The modern global oceans average temperature is 3.5 degrees Celsius, say scientists who have found a “ground-breaking” approach to measure the average temperature of the ocean.
Determining changes in the average temperature of the entire worlds ocean has proven to be a nearly impossible task due to the distribution of different water masses, researchers said.
Each layer of water can have drastically different temperatures, so determining the average over the entirety of the oceans surface and depths presents a challenge, they said.
Now, researchers at the University of California San Diego in the US have been able to bypass these obstacles by determining the value indirectly.
Instead of measuring water temperature, they determined the ratio of noble gases in the atmosphere, which are in direct relation to the oceans temperature.
“This method is a radically new way to measure change in total ocean heat,” said Jeff Severinghaus, a geoscientist at University of California San Diego.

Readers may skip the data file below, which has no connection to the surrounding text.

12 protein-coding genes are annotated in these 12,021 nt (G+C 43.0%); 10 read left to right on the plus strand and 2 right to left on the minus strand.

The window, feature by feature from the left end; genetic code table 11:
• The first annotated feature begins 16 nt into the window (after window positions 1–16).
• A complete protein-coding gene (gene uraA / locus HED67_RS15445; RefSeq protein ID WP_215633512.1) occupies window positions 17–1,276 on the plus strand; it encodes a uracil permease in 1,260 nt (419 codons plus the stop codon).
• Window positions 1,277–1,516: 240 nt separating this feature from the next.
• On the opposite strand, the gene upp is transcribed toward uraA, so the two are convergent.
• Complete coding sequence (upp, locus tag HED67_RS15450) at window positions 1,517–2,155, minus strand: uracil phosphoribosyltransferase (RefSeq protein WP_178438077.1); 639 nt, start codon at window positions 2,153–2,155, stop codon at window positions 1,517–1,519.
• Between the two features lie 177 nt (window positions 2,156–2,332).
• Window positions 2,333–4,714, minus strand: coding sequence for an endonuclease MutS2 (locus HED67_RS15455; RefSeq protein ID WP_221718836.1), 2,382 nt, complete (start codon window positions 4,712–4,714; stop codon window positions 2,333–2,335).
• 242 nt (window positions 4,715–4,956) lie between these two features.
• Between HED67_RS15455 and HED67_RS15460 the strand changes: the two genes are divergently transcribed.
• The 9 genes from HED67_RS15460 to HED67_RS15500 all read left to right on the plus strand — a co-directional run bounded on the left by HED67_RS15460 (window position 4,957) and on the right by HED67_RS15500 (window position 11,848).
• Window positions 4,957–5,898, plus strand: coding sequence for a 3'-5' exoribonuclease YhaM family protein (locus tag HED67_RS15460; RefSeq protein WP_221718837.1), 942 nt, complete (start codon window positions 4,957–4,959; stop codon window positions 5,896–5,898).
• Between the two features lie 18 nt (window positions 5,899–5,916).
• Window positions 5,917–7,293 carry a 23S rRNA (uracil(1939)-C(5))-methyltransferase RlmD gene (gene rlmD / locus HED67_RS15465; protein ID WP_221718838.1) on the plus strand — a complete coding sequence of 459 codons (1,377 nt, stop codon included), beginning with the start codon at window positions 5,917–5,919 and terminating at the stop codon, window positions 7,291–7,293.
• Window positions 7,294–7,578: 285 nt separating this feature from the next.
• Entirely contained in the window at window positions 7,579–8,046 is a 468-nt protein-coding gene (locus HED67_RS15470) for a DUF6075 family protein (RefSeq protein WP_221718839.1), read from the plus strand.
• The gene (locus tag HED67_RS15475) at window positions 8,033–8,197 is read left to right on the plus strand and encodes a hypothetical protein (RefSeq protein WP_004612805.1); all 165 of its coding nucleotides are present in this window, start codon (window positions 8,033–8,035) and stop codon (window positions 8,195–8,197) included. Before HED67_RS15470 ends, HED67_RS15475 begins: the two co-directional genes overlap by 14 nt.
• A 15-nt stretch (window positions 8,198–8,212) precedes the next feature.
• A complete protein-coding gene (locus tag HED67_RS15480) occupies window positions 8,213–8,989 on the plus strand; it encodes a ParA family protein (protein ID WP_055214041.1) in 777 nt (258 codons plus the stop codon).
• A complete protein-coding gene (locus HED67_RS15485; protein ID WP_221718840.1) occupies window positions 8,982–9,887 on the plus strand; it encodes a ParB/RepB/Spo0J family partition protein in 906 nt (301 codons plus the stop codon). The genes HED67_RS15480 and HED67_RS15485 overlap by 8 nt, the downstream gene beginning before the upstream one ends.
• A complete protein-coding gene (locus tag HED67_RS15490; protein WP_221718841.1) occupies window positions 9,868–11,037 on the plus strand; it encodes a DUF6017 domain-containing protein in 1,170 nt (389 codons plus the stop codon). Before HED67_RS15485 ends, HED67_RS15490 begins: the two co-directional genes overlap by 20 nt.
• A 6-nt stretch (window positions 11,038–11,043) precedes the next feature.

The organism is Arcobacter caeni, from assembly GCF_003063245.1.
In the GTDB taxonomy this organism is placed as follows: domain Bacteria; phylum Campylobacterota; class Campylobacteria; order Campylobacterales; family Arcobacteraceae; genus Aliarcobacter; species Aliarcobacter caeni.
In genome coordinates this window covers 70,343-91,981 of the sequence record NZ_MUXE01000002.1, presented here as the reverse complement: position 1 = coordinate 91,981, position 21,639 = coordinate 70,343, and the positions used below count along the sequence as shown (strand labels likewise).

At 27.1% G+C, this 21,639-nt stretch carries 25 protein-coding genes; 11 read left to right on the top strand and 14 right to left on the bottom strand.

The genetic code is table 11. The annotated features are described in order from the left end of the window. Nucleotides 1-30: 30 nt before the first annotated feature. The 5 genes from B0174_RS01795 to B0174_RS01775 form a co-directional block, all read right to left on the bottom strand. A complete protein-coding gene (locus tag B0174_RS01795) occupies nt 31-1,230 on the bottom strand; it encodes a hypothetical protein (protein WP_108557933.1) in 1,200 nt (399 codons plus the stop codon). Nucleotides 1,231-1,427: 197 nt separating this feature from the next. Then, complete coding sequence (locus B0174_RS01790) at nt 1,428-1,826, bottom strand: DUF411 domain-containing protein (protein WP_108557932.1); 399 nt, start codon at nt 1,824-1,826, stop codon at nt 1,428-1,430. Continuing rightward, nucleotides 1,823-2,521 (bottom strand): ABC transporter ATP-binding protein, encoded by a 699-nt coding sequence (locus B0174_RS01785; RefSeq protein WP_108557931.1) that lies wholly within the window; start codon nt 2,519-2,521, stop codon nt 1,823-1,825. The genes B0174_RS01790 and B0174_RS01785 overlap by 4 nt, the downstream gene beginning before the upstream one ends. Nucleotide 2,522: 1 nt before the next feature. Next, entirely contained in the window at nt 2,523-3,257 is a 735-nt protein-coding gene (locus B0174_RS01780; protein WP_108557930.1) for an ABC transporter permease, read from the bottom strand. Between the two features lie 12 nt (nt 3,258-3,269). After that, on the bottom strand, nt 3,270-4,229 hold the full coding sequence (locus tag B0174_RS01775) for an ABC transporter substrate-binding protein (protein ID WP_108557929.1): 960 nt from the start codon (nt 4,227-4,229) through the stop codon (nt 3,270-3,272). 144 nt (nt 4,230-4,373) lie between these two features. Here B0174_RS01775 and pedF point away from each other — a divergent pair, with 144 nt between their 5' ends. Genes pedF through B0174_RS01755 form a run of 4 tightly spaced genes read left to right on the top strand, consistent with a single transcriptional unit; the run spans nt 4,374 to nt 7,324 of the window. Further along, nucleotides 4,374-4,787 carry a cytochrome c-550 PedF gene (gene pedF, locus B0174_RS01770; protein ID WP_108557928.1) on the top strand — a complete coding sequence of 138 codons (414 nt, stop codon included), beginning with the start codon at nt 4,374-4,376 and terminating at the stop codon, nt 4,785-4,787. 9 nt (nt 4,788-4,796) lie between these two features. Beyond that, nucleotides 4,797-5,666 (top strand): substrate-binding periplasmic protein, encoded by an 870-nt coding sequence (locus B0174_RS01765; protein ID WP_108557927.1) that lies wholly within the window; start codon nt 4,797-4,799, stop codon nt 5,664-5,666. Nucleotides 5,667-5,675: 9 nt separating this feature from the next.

“It takes advantage of the fact that the atmosphere is well-mixed, so a single measurement anywhere in the world can give you the answer,” said Severinghaus.
In the study published in the journal Nature, the scientists measured values of the noble gases argon, krypton, and xenon in air bubbles captured inside ice in Antarctica.
As the oceans warm, krypton and xenon are released into the atmosphere in known quantities.